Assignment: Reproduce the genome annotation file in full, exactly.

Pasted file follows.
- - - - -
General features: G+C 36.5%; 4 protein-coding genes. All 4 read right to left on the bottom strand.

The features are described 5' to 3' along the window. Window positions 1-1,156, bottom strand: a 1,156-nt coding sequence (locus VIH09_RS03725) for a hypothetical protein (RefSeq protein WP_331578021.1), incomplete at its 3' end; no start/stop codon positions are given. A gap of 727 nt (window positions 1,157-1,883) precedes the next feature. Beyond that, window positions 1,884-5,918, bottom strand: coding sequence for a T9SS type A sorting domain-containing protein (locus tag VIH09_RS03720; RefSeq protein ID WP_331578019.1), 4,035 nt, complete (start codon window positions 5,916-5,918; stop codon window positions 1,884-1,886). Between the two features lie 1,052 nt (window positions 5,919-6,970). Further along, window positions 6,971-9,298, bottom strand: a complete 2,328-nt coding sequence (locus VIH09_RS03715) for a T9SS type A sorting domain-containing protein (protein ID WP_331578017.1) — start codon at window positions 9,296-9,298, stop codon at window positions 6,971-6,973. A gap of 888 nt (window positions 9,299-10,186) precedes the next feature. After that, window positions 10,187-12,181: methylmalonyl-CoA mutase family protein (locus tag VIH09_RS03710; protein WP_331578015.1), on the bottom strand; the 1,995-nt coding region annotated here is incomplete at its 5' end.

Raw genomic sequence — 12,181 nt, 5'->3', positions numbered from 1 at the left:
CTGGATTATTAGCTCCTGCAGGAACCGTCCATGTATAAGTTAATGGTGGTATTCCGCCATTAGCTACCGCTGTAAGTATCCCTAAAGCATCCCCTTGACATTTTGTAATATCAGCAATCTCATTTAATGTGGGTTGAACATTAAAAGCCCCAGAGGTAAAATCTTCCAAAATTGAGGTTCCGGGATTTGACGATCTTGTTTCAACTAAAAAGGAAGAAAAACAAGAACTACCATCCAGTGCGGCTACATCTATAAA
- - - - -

General features: G+C 36.5%; 4 protein-coding genes. All 4 read right to left on the bottom strand.

The features are described 5' to 3' along the window. Window positions 1-1,156, bottom strand: a 1,156-nt coding sequence (locus VIH09_RS03725) for a hypothetical protein (RefSeq protein WP_331578021.1), incomplete at its 3' end; no start/stop codon positions are given. A gap of 727 nt (window positions 1,157-1,883) precedes the next feature. Beyond that, window positions 1,884-5,918, bottom strand: coding sequence for a T9SS type A sorting domain-containing protein (locus tag VIH09_RS03720; RefSeq protein ID WP_331578019.1), 4,035 nt, complete (start codon window positions 5,916-5,918; stop codon window positions 1,884-1,886). Between the two features lie 1,052 nt (window positions 5,919-6,970). Further along, window positions 6,971-9,298, bottom strand: a complete 2,328-nt coding sequence (locus VIH09_RS03715) for a T9SS type A sorting domain-containing protein (protein ID WP_331578017.1) — start codon at window positions 9,296-9,298, stop codon at window positions 6,971-6,973. A gap of 888 nt (window positions 9,299-10,186) precedes the next feature. After that, window positions 10,187-12,181: methylmalonyl-CoA mutase family protein (locus tag VIH09_RS03710; protein WP_331578015.1), on the bottom strand; the 1,995-nt coding region annotated here is incomplete at its 5' end.

Raw genomic sequence — 12,181 nt, 5'->3', positions numbered from 1 at the left:
CTGGATTATTAGCTCCTGCAGGAACCGTCCATGTATAAGTTAATGGTGGTATTCCGCCATTAGCTACCGCTGTAAGTATCCCTAAAGCATCCCCTTGACATTTTGTAATATCAGCAATCTCATTTAATGTGGGTTGAACATTAAAAGCCCCAGAGGTAAAATCTTCCAAAATTGAGGTTCCGGGATTTGACGATCTTGTTTCAACTAAAAAGGAAGAAAAACAAGAACTACCATCCAGTGCGGCTACATCTATAAA